Tradition and Vision
Clichés are long-lasting. As are preconceptions. At first sight, Jan D. Leuze may seem like someone born with a silver spoon in his mouth. After all, he serves all common stereotypes: polished shoes. The shirt tailor-made. The traditional janker of noble wool. A seal ring on the hand. The 55-year-old is a person who polarizes by his appearance. Whoever looks more closely, recognizes the visionary who carries you away, motivates and transforms ideas into realities. There is only one thing he does not fit into, and that is ordinary moulds. That would be too tight for him anyway. After all, his ideas need space to unfold.
To understand him properly, you need to know his background. As the oldest of five children, the Constance man was born into a textile dynasty. A world of classic values. Embossed by founder courage and a sense of responsibility. But also by respect for the achievements of others. "I remember well that my grandfather let me work as a substitute during the holidays. I should learn from scratch what the success of our company was based on. I was never treated in any way special. 'Work hard and diligently,' that was his credo,' he says. Following school, it was therefore a matter of course that the entrepreneur was first trained as a textile merchant. But when it was up to him to enter the company just like his father and grandfather before, there was no longer any heritage he could have accepted. If my ancestors have inherited something to me, it is not the much-cited silver spoon, but definitely their entrepreneurial blood, the happily married father of two children admits unhampered. This also includes a preference for independence.
Until the early 1990s, he was working as a freelancer first in sales and then for the Treuhandanstalt, the German state holding company responsible for privatization of former state owned assets in former East Germany. Rescue, restructure, but also, if necessary, draw a line under a project. All this was among his tasks. "No matter what the economic decision was in the end,” Leuze says, “it was always important to me not to leave scorched earth behind." Word of this attitude spread quickly in the business. Not only in the Federal Republic. In 1992, for example, a renowned Austrian financial institution offered him a responsible position in special accounts management. Subsequently in Switzerland, he was CEO of a trust company with a focus on corporate consulting and equity holdings. Yet he has never forgotten his roots. The desire to make a difference again in the textile sector led him to join Peine GmbH in Wilhelmshaven as an investor and managing director. A business that seemed to be perfect for him. Today he knows that it is not a stationary textile company for which his heart beats. It is rather the development of projects and locations. Bringing together people and perspectives. This is exactly what he is currently doing in the outlet industry. "After the successful sale of Peine to a large Chinese corporation, I travelled around the world to look at outlets everywhere." Quickly it became clear to him that he did not want to create artificial worlds à la Disneyland, but individual centres. "They have to fit into the respective cities. I do not want to build alienated objects. My goal is to create a symbiosis between local history, culture and the existing retail structure. This is the only way to revitalize inner cities. For me this is a renaissance of the traditional shopping experience.” An ambitious project. "But no illusion," Jan D. Leuze is convinced.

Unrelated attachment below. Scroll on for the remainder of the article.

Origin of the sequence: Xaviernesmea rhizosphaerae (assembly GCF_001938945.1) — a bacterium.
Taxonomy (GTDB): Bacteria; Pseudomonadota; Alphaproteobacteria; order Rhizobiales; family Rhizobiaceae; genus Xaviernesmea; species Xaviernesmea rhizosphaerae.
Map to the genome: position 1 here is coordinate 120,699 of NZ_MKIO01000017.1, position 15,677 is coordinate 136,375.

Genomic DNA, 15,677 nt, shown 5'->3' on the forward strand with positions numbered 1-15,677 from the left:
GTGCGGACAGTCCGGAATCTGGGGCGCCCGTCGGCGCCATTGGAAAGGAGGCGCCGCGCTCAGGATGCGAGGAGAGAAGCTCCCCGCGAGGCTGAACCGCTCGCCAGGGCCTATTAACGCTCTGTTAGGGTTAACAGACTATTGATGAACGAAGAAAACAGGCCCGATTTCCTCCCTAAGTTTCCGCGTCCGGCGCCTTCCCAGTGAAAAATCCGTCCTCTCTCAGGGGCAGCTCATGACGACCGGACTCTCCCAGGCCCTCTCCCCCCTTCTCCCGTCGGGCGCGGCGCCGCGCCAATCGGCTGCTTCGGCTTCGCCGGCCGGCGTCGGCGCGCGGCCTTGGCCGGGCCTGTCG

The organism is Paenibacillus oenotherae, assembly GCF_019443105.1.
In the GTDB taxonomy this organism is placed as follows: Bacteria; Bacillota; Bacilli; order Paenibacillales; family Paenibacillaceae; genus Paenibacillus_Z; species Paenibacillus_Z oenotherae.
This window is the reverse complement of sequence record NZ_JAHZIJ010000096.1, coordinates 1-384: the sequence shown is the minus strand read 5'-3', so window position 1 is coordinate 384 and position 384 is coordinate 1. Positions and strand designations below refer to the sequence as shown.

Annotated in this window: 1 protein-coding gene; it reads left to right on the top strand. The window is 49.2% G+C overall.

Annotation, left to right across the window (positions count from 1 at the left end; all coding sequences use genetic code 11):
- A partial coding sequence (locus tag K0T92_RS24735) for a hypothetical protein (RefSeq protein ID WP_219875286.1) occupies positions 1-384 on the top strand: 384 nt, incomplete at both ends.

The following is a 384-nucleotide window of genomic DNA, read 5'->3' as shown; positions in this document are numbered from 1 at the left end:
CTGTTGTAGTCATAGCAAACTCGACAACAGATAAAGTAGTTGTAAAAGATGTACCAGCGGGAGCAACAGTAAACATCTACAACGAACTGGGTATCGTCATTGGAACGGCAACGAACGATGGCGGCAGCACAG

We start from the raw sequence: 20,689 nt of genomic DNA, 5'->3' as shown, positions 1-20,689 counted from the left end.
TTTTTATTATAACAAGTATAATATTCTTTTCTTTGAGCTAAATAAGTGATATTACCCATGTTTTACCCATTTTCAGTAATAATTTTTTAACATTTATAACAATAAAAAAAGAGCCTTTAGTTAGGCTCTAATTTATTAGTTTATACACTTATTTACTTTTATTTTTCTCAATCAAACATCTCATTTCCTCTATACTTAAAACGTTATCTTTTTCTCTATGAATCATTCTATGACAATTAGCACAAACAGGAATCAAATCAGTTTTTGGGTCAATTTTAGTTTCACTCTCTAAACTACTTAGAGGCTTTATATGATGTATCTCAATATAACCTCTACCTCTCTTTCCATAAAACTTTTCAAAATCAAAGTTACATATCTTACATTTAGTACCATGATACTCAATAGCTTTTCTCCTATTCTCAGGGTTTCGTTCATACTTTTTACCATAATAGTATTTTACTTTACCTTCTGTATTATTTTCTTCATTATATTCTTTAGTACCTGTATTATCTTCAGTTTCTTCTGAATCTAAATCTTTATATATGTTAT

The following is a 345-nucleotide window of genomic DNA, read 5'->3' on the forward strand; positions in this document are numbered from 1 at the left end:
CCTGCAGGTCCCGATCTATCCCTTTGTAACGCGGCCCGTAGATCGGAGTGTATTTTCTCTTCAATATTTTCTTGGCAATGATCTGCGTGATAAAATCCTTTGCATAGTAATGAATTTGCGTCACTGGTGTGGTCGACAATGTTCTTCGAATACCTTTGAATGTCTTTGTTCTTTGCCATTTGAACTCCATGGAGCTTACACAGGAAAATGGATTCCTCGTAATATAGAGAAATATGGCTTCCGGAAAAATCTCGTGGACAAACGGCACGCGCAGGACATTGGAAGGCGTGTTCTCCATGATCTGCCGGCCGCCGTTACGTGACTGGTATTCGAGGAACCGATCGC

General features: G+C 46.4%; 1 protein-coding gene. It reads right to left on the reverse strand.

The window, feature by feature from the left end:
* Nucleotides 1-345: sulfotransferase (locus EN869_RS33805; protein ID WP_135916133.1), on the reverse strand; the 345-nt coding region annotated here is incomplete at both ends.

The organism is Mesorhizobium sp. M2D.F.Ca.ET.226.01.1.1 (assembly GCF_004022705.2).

And with good reason. The Constance businessman is a team player. He loves to bring people into the boat who like to think outside the box. Internal and external experts. People whom he trusts - privately and professionally. "If you're working creatively, the chemistry has to fit," he says. He has worked with many of his colleagues for several years. "I have a great team behind me. He sees himself rather as a conductor: "Without my orchestra, I am nothing at all". That is why he is grateful to have the personal gift of to shape experts and specialists from different fields and backgrounds into a, to stay true to the metaphor, harmonic ensemble. “If we play good music, we all get something out of it in the end." The 55-year-old is willing to risk a lot for this vision. Since the end of the 1990s he has bought and sold company shares as an investor. There is a sentence by Federico Fellini, which he likes to quote in this context: "The only true realist is the visionary."
That is exactly what drives him now. For him it is both an expectation and motivation at the same time. For Jan D. Leuze the integration of outlet centres into inner city structures is a successful and sustainable way to confront online trade. For him this also has a lot to do with social responsibility: "The classic shopping experience for me is also a cultural asset. I think, we all would miss it if we could only shop on the Internet. For it is not only about consumption, but also about communication and interpersonal contacts. They enrich our lives."